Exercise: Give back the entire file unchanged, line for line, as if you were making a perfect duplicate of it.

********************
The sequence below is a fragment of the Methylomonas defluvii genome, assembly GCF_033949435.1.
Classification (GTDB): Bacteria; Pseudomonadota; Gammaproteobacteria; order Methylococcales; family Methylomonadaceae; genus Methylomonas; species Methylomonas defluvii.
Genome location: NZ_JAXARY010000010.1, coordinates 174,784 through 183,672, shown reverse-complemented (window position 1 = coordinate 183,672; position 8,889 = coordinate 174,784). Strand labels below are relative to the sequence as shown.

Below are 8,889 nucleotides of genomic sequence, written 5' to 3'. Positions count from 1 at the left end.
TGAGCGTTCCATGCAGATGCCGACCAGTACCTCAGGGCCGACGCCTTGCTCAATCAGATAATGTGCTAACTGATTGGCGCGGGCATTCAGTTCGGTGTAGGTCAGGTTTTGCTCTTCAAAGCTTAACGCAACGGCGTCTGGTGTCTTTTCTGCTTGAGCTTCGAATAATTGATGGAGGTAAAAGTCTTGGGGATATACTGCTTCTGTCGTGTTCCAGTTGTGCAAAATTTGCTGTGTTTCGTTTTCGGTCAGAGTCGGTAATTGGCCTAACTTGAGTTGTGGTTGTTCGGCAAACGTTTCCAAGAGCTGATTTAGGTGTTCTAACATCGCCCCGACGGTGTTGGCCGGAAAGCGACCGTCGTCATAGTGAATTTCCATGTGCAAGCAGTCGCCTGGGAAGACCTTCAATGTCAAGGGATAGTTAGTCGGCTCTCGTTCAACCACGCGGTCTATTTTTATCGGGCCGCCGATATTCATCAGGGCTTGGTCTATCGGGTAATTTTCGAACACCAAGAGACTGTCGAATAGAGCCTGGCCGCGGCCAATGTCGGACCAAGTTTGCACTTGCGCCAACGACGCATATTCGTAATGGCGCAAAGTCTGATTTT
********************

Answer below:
The sequence below is a fragment of the Methylomonas defluvii genome, assembly GCF_033949435.1.
Classification (GTDB): Bacteria; Pseudomonadota; Gammaproteobacteria; order Methylococcales; family Methylomonadaceae; genus Methylomonas; species Methylomonas defluvii.
Genome location: NZ_JAXARY010000010.1, coordinates 174,784 through 183,672, shown reverse-complemented (window position 1 = coordinate 183,672; position 8,889 = coordinate 174,784). Strand labels below are relative to the sequence as shown.

Below are 8,889 nucleotides of genomic sequence, written 5' to 3'. Positions count from 1 at the left end.
TGAGCGTTCCATGCAGATGCCGACCAGTACCTCAGGGCCGACGCCTTGCTCAATCAGATAATGTGCTAACTGATTGGCGCGGGCATTCAGTTCGGTGTAGGTCAGGTTTTGCTCTTCAAAGCTTAACGCAACGGCGTCTGGTGTCTTTTCTGCTTGAGCTTCGAATAATTGATGGAGGTAAAAGTCTTGGGGATATACTGCTTCTGTCGTGTTCCAGTTGTGCAAAATTTGCTGTGTTTCGTTTTCGGTCAGAGTCGGTAATTGGCCTAACTTGAGTTGTGGTTGTTCGGCAAACGTTTCCAAGAGCTGATTTAGGTGTTCTAACATCGCCCCGACGGTGTTGGCCGGAAAGCGACCGTCGTCATAGTGAATTTCCATGTGCAAGCAGTCGCCTGGGAAGACCTTCAATGTCAAGGGATAGTTAGTCGGCTCTCGTTCAACCACGCGGTCTATTTTTATCGGGCCGCCGATATTCATCAGGGCTTGGTCTATCGGGTAATTTTCGAACACCAAGAGACTGTCGAATAGAGCCTGGCCGCGGCCAATGTCGGACCAAGTTTGCACTTGCGCCAACGACGCATATTCGTAATGGCGCAAAGTCTGATTTT